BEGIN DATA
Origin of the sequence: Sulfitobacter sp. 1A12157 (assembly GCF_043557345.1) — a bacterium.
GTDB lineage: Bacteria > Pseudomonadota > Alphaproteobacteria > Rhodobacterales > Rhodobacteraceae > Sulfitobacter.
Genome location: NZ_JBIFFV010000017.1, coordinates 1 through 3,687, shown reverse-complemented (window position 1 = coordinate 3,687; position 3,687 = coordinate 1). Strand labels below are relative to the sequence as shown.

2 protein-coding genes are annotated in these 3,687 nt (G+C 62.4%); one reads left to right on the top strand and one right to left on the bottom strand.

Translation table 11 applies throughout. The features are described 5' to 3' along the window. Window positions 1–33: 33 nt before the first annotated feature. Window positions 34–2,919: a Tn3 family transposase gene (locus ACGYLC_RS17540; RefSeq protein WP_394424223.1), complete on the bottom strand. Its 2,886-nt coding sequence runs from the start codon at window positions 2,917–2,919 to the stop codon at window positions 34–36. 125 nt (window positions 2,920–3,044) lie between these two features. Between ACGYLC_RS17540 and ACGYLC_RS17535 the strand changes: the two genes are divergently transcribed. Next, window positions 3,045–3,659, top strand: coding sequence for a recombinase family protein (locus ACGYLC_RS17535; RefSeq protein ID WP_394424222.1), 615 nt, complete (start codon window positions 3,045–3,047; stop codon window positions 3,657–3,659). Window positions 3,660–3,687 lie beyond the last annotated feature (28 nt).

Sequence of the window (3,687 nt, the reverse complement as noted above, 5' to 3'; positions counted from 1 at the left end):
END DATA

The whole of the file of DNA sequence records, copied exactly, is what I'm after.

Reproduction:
Origin of the sequence: Sulfitobacter sp. 1A12157 (assembly GCF_043557345.1) — a bacterium.
GTDB lineage: Bacteria > Pseudomonadota > Alphaproteobacteria > Rhodobacterales > Rhodobacteraceae > Sulfitobacter.
Genome location: NZ_JBIFFV010000017.1, coordinates 1 through 3,687, shown reverse-complemented (window position 1 = coordinate 3,687; position 3,687 = coordinate 1). Strand labels below are relative to the sequence as shown.

2 protein-coding genes are annotated in these 3,687 nt (G+C 62.4%); one reads left to right on the top strand and one right to left on the bottom strand.

Translation table 11 applies throughout. The features are described 5' to 3' along the window. Window positions 1–33: 33 nt before the first annotated feature. Window positions 34–2,919: a Tn3 family transposase gene (locus ACGYLC_RS17540; RefSeq protein WP_394424223.1), complete on the bottom strand. Its 2,886-nt coding sequence runs from the start codon at window positions 2,917–2,919 to the stop codon at window positions 34–36. 125 nt (window positions 2,920–3,044) lie between these two features. Between ACGYLC_RS17540 and ACGYLC_RS17535 the strand changes: the two genes are divergently transcribed. Next, window positions 3,045–3,659, top strand: coding sequence for a recombinase family protein (locus ACGYLC_RS17535; RefSeq protein ID WP_394424222.1), 615 nt, complete (start codon window positions 3,045–3,047; stop codon window positions 3,657–3,659). Window positions 3,660–3,687 lie beyond the last annotated feature (28 nt).

Sequence of the window (3,687 nt, the reverse complement as noted above, 5' to 3'; positions counted from 1 at the left end):